Peter Cheney/The Globe and Mail

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A deserted apartment building just off Woodward Ave. The downturn of the U.S. car industry over the past decades has resulted in a steady decline in Detroit’s population.

Peter Cheney/The Globe and Mail

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Detroit’s once-prosperous neighbourhoods are now filled with a rising number of abandoned homes. This year, the median selling price of a home in Detroit was $9,000.

Peter Cheney/The Globe and Mail

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A man works on his car on the street outside his home in a downtown Detroit neighbourhood.

Peter Cheney/The Globe and Mail

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Mechanic Allan Hill stands with 2013 Boss 302 Mustang outside his repair shop at the abandoned Packard Automotive plant on East Grand Boulevard. At 67, Mr. Hill has witnessed the decline of one the world’s great industrial empires. “It’s sad what happened here,” he said. “But Detroit will come back.”

Peter Cheney/The Globe and Mail

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Abandoned supply and assembly buildings at the Packard Automotive plant in east Detroit. The plant was closed in 1958.

Peter Cheney/The Globe and Mail

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Inside the abandoned Packard Automotive plant in east Detroit. When it opened in 1907, the 40-acre plant was considered one of the most advanced industrial facilities in the world. It was shut down in 1958.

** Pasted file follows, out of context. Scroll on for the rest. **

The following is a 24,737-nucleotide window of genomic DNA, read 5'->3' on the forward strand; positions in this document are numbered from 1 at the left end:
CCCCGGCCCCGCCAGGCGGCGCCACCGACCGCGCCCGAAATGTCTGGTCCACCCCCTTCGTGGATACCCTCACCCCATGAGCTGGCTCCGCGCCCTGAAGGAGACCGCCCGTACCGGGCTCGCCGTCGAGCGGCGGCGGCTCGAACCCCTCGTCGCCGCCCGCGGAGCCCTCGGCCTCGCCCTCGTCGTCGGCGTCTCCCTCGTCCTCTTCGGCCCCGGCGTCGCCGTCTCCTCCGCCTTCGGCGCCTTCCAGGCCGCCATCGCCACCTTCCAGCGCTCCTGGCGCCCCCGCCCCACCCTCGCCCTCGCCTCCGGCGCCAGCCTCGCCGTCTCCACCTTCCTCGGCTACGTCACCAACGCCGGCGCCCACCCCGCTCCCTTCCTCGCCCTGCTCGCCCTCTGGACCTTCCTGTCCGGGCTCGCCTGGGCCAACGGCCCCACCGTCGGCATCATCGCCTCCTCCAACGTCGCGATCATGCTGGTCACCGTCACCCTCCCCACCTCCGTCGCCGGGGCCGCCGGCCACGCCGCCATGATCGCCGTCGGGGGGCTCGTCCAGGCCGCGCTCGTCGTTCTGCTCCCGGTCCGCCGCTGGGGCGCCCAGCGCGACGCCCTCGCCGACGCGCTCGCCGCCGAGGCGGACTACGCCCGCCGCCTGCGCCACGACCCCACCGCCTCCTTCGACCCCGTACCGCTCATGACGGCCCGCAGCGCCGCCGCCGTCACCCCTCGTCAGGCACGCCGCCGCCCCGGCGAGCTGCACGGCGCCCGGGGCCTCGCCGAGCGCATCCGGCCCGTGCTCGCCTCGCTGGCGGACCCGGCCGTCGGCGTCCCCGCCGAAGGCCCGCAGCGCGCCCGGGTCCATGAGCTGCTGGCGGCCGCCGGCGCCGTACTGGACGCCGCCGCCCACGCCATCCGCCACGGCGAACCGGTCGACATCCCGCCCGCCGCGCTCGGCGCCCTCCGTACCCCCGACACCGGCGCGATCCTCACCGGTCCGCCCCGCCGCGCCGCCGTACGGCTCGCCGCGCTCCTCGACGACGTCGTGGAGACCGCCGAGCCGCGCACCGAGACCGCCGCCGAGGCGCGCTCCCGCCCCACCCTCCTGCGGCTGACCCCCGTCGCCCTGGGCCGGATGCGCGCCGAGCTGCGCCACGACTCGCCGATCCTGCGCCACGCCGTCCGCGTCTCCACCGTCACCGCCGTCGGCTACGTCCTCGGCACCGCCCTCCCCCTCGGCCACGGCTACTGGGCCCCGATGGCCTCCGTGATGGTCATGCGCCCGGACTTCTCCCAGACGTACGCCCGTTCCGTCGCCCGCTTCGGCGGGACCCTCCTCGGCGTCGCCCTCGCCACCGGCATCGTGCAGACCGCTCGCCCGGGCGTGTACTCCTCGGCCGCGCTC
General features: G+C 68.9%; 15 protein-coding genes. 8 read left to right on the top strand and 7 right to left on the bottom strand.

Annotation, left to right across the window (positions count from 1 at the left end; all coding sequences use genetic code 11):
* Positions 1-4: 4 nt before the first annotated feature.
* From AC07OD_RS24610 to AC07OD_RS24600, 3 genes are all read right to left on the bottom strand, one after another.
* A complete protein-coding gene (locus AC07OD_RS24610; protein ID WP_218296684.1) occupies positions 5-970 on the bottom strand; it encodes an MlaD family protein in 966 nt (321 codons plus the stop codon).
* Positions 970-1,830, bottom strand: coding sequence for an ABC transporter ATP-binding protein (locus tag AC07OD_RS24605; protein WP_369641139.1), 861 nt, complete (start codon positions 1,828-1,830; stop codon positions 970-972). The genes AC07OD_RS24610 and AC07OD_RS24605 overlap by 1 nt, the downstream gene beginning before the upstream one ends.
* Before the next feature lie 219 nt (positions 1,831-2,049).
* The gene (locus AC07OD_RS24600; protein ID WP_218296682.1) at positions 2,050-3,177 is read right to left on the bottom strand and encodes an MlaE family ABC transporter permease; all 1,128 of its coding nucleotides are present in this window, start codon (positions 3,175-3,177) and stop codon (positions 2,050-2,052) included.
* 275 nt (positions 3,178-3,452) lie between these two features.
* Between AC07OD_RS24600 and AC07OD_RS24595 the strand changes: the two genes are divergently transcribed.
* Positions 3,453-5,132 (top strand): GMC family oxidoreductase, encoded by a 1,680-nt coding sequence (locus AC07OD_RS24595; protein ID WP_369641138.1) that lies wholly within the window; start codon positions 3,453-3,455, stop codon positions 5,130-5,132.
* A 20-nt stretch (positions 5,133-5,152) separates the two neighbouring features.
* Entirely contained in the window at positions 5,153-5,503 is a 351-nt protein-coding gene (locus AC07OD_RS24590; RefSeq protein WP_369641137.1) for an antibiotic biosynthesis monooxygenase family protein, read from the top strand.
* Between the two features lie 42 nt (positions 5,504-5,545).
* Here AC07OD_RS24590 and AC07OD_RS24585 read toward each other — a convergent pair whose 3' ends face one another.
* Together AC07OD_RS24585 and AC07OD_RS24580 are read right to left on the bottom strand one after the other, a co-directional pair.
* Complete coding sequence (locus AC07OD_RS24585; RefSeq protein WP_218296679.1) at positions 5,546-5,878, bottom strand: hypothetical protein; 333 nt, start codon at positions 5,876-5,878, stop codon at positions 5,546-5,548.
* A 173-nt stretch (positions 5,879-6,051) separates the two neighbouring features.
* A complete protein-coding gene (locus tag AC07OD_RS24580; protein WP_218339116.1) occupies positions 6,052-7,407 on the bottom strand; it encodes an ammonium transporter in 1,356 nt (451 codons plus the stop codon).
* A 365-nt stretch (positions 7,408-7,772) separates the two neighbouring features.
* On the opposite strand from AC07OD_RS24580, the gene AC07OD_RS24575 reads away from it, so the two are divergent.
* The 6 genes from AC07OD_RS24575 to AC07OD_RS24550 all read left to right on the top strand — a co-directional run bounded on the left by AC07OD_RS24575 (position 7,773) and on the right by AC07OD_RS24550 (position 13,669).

Peter Cheney/The Globe and Mail

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A doll left by a visitor rests on a rusted steel beam at the Packard Automotive plant. Built with reinforced concrete that has resisted repeated attempts at demolition since it was closed in 1958, the plant is a popular destination for urban adventurers.

Peter Cheney/The Globe and Mail

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A wrecked boat sits in an assembly bay at the abandoned Packard Automotive plant in east Detroit. Once a wonder of the industrial world, the defunct factory has turned into a dumping ground, filled with everything from construction debris to shopping carts to unwanted boats.

Peter Cheney/The Globe and Mail